Top ten Icelandic posts! Posted by hulda on Dec 17, 2015 in Icelandic culture, Icelandic customs, Icelandic grammar, Icelandic history
The year is drawing to an end and Christmas is nearing, so now is the best time to look back a bit and see which posts of this blog have proved most popular!
1) Staving off a Disaster – Magical Tattoos
Remember when it was really popular to have tattoos done in kanji with very little research going into what, exactly, people ended up having tattooed on themselves? In the same vein having yourself tattooed with Icelandic magical staves can backfire if you don’t take a moment to find out whether the tattoo you’re planning actually means what you think it means, or whether having that tattoo on you even has the effect you’re hoping for. After seeing people parade around a supposedly “tattooable” collection of staves that the original writer meant as a warning against what NOT to have I’m more than happy to see this one as the most popular post! Never get tattooed before you know what you’re getting.
Hahahah of course you’d love this one. Of course. 😀 Still, knowing these words may well prove valuable in some situations and might help an Icelandic student alleviate possible exam season stress!
Does Icelandic really have a hundred words for snow? In my personal opinion there may be even more than a hundred if you count all compound words among them, each stating some tiny little nuance to what type of snow exactly are we talking about. How heavy is it? What size are the flakes? Dry or wet snow? Has it gone through some amount of melting at some point? Is it in process of falling, already on the ground or moving in the wind in a particular way? Each possibility will have a word for it.
Not a long ago anyone wanting to apply for Icelandic citizenship also had to change their name to an Icelandic one. Thankfully this is no longer a requirement (although it’s still a possibility), but let’s imagine you were moving to Iceland in the 1980’s… what name would have been a good one for you?
5) Getting understood in Icelandic: the Difficult Sounds
The main problem in having the locals understand your Icelandic may be in your pronunciation! Icelandic itself barely has dialects so a strong accent may make things really difficult for Icelanders. Here’s a good post to help you find and battle the hardest parts of the spoken tongue.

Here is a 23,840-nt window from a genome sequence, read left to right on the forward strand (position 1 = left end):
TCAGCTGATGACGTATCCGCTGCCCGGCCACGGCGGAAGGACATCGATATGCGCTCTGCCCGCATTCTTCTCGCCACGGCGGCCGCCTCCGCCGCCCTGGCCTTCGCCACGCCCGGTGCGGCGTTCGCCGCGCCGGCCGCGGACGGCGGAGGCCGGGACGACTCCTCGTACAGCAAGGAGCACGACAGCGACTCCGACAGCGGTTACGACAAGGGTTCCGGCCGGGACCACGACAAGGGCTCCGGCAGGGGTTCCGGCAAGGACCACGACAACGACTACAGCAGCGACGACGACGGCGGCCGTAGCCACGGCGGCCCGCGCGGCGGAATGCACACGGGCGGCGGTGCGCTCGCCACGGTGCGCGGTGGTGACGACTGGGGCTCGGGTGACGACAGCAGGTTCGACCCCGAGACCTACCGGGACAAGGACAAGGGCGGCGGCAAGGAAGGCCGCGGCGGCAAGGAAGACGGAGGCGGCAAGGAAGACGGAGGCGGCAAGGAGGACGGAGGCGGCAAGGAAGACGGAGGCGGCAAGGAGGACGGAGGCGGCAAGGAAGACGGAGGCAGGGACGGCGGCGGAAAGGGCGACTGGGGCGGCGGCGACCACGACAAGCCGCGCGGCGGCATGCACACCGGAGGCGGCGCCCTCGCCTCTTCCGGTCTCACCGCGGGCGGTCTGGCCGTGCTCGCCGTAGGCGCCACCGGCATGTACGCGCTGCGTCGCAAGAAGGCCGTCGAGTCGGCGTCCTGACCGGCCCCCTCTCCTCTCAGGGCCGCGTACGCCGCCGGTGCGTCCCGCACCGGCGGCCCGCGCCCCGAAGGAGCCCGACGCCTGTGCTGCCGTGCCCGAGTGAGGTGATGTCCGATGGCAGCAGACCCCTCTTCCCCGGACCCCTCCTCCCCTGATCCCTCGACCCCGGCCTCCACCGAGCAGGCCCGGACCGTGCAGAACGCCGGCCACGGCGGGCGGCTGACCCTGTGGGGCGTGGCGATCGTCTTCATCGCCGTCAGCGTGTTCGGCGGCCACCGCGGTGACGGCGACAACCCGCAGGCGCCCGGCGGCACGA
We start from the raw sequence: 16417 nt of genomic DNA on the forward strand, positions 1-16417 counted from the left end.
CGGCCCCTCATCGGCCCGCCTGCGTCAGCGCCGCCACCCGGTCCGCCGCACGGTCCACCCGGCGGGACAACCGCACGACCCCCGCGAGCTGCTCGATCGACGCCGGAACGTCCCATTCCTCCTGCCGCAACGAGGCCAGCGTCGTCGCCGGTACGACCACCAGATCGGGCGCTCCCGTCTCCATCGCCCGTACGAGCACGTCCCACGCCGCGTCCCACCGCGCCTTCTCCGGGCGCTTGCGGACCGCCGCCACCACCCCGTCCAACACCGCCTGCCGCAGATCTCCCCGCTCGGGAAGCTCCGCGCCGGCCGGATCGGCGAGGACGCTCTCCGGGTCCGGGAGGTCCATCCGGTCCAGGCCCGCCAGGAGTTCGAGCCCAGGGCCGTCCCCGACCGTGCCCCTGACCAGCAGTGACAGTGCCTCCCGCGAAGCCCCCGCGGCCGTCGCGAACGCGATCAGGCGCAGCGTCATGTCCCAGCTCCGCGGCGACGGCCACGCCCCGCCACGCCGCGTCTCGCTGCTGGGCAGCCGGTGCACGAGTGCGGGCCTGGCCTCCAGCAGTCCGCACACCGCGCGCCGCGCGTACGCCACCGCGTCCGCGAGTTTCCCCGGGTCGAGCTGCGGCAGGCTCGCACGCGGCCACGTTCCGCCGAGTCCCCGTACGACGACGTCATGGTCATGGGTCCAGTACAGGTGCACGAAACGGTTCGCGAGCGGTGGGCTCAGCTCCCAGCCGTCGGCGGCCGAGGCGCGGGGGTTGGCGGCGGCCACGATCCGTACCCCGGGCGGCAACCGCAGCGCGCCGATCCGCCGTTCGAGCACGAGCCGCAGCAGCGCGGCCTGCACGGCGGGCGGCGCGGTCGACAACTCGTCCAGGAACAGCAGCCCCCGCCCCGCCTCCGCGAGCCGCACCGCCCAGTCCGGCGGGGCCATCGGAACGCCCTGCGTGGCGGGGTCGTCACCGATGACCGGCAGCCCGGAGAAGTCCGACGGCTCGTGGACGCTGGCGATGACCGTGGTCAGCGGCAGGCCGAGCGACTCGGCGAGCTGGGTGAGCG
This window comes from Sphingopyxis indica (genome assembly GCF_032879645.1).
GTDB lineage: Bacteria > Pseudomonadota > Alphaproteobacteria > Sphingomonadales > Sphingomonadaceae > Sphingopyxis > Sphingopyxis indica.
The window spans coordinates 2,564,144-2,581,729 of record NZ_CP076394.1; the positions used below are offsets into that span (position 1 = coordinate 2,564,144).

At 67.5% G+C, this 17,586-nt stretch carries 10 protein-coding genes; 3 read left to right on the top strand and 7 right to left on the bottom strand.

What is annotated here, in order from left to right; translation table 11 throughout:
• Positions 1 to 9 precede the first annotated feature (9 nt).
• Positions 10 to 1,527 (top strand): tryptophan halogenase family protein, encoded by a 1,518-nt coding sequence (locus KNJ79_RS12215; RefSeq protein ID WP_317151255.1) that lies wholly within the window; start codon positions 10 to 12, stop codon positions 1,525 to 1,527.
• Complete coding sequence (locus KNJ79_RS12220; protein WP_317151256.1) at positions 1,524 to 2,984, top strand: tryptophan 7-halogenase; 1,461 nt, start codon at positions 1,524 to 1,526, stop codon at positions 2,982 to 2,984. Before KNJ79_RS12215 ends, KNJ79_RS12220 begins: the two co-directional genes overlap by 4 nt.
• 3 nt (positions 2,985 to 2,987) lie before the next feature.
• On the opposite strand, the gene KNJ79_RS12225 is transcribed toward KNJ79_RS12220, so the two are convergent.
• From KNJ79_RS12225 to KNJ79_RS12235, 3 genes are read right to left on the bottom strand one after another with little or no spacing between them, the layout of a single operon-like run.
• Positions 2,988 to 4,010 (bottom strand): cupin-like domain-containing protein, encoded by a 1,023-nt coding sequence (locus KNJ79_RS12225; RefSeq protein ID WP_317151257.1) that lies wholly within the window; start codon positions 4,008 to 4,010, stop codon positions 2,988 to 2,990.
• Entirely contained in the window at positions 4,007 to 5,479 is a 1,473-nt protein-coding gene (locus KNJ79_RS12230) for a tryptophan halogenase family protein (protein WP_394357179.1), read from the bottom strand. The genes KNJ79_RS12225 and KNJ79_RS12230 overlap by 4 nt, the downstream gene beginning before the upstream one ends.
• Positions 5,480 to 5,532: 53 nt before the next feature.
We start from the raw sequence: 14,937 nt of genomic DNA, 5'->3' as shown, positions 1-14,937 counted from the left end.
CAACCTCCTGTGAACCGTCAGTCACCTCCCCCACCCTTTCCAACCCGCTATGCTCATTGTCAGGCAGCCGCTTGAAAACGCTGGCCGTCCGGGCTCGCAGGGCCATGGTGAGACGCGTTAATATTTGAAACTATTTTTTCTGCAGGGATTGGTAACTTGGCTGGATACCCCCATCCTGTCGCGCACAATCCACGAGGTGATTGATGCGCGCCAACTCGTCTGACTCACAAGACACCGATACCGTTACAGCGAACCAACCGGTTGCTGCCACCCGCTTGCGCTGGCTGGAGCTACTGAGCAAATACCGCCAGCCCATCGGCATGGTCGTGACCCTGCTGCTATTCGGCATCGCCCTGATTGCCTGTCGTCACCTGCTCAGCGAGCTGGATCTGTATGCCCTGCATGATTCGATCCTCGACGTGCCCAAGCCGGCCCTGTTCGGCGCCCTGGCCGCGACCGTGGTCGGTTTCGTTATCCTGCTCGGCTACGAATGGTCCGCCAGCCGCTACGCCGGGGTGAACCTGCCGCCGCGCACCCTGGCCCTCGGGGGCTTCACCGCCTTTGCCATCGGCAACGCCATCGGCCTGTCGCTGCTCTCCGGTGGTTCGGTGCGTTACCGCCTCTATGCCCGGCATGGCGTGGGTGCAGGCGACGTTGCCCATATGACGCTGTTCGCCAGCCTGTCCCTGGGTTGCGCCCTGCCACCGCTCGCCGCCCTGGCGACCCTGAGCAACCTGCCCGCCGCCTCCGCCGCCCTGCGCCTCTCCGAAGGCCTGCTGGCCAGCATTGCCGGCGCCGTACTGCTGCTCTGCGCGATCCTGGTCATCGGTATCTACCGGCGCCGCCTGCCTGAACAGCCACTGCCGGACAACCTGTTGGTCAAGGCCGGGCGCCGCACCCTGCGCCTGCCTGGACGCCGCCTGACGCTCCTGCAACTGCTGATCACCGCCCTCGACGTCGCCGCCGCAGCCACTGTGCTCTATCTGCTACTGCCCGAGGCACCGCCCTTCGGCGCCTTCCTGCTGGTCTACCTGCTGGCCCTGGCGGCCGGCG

6) Iceland: Deadly for the Careless
Do read this post if you plan to visit Iceland. Iceland is in many ways one of the safest countries in the world and very, very beautiful, but the nature and weather will never forgive the ignorant. Too many tourists die or injure themselves in Iceland every year and usually in totally avoidable situations, so know what you need to look out for and live a little longer.
People often have an idea of what Iceland and its inhabitants are like before they come here and then, all depending on their exceptions, they may end up surprised or even a little bit disappointed. What are Icelanders like, in reality? Are they all really tall and beautiful? Are they all fluent in English? And can you get a job here easily even if you don’t speak Icelandic?
The ever so important vocabulary post for the language of love… in Icelandic. 😉
9) Traveling by Bus in Iceland
A very practical post about the public transport system of Iceland that currently only includes the buses (in the near future we may be getting trains!); some of the info such as the prices may be a little outdated by now, so check those at Straeto’s web page instead to avoid any misunderstandings.
Nothing tells as much about a country and its people than proverbs, I find. How does the Icelandic nature lend itself to proverbs for example, what professions live on in them, will there be vikings? This is one of my own favourite posts by far!
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Hi can you please translate these words to Icelandic?